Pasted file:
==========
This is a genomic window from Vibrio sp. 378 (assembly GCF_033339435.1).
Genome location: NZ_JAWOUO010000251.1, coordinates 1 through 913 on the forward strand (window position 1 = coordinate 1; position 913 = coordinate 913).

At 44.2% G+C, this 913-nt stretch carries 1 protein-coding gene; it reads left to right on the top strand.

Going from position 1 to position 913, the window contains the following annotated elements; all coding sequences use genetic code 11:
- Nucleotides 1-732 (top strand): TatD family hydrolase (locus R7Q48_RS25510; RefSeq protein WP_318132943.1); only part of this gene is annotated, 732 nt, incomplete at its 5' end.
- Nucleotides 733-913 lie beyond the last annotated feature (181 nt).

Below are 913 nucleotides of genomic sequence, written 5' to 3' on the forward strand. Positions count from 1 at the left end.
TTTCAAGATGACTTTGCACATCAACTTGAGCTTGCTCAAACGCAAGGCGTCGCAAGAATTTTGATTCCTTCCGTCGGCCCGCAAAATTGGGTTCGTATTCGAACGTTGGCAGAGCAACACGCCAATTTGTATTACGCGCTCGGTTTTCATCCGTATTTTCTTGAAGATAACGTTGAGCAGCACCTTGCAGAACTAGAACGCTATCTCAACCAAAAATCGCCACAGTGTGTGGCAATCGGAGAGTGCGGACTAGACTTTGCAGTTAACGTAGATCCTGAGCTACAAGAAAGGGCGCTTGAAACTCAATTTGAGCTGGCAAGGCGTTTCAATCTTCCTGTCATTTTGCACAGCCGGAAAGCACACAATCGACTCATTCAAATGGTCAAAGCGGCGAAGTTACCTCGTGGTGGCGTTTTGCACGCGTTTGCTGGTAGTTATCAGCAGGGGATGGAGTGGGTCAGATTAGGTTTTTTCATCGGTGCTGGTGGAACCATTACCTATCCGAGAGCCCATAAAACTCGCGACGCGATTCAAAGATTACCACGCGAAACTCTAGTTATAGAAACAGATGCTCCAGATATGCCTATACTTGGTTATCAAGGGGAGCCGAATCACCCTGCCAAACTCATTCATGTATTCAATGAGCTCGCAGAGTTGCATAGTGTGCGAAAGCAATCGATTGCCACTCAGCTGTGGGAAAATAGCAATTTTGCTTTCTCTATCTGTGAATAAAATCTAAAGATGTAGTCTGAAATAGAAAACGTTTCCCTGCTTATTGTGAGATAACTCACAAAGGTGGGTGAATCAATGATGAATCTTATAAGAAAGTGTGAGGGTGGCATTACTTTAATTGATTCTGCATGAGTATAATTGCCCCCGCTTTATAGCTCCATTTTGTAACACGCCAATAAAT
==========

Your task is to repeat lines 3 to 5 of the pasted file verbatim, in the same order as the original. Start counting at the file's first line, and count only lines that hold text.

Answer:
At 44.2% G+C, this 913-nt stretch carries 1 protein-coding gene; it reads left to right on the top strand.

Going from position 1 to position 913, the window contains the following annotated elements; all coding sequences use genetic code 11:
- Nucleotides 1-732 (top strand): TatD family hydrolase (locus R7Q48_RS25510; RefSeq protein WP_318132943.1); only part of this gene is annotated, 732 nt, incomplete at its 5' end.